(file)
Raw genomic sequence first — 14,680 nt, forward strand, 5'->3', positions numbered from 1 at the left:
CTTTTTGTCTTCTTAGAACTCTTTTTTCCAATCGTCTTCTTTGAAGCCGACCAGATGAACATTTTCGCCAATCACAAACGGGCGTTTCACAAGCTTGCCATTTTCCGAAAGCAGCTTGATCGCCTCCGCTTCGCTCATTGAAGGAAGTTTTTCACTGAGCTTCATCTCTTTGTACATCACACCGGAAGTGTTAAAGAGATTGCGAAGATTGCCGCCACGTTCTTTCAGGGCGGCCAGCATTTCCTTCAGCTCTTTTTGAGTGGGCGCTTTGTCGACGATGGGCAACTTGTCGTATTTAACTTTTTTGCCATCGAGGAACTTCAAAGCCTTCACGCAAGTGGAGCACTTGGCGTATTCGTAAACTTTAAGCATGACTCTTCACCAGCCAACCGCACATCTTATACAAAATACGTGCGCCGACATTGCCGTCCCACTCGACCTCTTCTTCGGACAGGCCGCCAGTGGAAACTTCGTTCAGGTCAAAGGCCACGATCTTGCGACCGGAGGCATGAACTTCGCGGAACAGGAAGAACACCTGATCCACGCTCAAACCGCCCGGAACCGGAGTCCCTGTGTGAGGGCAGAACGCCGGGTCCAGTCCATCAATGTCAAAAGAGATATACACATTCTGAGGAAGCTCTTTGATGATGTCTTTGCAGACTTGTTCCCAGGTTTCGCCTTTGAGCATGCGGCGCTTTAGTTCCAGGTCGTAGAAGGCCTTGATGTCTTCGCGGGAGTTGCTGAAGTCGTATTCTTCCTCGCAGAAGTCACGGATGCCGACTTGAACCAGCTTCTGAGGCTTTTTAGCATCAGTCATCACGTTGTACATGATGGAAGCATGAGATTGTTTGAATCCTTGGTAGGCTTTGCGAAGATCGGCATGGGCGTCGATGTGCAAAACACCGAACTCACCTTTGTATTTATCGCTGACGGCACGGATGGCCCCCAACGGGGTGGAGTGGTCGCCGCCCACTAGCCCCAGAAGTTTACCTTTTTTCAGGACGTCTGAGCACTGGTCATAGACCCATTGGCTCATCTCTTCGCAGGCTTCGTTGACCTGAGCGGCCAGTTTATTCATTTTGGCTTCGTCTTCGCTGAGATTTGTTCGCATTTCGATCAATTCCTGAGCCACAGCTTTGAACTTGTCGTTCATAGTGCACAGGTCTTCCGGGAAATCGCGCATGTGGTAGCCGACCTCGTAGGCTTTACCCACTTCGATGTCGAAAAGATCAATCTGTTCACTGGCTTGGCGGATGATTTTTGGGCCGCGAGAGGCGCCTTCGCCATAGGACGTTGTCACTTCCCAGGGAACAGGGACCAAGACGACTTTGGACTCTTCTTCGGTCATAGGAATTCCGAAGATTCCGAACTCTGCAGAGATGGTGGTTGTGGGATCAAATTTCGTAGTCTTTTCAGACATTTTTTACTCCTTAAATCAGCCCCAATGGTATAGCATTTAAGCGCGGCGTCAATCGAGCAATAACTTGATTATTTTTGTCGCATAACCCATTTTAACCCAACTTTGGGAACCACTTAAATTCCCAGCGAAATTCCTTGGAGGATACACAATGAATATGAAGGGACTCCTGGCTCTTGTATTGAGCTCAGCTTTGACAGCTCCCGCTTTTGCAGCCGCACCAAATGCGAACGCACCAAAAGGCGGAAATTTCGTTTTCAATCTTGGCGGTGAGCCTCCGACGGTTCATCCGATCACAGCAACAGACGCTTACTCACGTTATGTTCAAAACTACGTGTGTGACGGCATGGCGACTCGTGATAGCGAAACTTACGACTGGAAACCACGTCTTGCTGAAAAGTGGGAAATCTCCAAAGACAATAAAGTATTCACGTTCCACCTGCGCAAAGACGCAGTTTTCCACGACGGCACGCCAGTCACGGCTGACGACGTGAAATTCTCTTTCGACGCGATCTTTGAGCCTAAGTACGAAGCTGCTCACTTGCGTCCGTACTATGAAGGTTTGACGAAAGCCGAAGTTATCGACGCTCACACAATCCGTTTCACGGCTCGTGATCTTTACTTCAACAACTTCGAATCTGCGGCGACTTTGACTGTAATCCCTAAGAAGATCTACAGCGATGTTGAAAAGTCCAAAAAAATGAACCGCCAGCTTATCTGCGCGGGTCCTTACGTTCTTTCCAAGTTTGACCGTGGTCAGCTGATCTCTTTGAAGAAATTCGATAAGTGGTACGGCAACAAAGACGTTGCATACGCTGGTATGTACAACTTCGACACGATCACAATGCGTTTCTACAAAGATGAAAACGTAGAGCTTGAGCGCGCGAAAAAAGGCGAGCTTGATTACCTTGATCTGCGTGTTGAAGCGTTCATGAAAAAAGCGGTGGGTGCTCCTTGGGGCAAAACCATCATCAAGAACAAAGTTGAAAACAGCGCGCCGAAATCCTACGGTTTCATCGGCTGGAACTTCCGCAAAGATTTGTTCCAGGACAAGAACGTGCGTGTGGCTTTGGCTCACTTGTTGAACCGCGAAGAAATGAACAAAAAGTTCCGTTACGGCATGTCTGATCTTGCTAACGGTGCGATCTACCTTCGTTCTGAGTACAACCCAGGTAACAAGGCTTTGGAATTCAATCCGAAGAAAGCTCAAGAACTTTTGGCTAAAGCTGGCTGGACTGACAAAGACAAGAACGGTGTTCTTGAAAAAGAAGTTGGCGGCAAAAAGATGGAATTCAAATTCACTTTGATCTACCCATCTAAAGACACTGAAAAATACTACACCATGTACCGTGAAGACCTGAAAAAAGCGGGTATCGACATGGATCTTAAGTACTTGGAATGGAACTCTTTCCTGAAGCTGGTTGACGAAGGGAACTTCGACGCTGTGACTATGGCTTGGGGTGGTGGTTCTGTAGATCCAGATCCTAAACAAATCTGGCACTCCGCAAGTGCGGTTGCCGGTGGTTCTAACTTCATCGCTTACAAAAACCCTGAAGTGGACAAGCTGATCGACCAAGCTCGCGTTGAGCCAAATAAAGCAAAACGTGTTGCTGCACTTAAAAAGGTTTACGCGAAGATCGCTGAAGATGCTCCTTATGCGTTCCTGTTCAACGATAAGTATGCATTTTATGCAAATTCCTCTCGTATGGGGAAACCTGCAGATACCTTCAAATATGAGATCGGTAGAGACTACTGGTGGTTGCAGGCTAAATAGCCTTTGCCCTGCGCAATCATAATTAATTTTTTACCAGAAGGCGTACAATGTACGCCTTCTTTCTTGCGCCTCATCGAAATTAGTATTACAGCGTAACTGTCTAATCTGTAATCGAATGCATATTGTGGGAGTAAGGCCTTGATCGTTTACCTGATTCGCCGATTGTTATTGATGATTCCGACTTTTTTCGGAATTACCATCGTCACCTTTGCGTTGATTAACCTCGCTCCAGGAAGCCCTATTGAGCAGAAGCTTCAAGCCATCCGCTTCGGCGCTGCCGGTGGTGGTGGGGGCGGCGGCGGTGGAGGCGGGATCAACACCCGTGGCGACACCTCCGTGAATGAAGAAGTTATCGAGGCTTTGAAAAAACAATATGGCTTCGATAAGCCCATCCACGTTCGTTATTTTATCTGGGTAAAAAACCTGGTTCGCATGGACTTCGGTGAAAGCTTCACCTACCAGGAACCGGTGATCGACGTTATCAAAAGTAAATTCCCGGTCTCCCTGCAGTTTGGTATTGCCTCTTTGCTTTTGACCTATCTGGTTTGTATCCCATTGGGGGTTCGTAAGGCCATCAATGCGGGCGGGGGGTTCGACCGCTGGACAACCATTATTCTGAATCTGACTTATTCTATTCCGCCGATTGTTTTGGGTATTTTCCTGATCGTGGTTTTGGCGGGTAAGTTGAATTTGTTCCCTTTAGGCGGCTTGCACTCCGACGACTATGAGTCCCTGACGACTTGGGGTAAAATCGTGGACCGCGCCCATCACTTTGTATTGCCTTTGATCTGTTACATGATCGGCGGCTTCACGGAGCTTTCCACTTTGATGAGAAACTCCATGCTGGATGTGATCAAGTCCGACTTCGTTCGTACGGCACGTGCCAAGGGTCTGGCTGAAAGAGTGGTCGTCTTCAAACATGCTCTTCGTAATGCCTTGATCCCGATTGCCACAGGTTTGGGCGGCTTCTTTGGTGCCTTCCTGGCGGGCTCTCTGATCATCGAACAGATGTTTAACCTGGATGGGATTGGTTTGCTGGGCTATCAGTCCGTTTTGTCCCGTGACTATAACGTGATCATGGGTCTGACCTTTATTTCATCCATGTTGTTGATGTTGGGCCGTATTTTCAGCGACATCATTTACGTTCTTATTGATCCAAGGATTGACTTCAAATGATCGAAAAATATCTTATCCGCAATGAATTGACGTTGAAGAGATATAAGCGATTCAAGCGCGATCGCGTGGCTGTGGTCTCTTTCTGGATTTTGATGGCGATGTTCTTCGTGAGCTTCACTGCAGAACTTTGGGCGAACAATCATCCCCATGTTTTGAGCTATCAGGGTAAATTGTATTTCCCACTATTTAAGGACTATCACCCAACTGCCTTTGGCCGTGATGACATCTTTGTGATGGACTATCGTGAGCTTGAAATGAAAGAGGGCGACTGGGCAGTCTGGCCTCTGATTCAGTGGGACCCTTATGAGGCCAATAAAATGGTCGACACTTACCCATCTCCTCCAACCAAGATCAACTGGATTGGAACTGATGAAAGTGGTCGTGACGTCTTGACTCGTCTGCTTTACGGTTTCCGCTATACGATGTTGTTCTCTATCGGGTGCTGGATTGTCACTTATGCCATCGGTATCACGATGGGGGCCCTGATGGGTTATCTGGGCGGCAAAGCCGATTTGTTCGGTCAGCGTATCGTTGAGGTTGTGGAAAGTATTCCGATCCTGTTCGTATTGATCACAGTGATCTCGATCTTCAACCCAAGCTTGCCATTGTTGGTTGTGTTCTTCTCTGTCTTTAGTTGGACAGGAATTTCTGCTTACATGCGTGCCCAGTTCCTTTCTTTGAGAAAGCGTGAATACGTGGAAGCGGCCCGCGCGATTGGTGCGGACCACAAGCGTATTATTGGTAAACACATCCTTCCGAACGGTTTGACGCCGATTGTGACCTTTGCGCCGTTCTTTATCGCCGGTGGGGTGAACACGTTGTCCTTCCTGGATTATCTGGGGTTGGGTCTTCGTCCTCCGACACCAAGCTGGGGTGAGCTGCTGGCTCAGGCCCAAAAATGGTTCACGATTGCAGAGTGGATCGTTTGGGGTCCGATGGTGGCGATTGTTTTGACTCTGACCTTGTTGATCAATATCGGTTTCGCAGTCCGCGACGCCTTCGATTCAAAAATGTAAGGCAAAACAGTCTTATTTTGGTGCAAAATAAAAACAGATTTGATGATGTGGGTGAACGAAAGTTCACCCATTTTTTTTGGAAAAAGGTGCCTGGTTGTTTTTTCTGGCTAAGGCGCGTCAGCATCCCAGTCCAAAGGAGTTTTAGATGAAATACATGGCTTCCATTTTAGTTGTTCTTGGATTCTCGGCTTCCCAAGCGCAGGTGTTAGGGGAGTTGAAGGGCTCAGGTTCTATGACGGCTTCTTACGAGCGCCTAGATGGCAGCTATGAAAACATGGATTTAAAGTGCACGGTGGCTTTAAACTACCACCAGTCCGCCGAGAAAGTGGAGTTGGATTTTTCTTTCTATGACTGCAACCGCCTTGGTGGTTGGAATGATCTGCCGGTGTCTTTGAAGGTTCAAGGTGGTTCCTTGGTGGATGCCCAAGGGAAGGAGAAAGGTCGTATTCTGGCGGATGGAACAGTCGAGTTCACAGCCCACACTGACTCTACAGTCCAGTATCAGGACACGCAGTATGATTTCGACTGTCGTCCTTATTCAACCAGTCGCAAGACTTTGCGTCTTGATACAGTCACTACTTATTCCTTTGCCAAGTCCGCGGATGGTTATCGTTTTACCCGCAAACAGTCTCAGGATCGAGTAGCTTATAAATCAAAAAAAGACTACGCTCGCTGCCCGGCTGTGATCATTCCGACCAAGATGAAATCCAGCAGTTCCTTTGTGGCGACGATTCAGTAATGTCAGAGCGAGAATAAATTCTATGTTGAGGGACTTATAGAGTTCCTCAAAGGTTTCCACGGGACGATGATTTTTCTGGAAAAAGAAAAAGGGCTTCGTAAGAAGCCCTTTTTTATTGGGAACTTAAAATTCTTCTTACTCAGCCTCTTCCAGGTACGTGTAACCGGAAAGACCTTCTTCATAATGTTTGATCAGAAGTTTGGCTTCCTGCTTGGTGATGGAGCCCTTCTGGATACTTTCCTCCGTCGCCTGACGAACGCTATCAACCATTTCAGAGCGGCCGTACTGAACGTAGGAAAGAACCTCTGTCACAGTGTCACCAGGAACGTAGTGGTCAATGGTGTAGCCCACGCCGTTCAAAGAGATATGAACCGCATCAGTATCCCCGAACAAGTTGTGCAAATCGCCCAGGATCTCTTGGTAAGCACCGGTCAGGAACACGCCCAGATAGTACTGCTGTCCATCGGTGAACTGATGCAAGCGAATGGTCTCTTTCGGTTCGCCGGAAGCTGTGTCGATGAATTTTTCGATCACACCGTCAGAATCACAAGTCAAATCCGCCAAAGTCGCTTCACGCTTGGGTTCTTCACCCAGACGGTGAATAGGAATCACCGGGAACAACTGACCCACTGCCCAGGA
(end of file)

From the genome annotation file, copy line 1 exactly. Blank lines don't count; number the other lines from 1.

Raw genomic sequence first — 14,680 nt, forward strand, 5'->3', positions numbered from 1 at the left: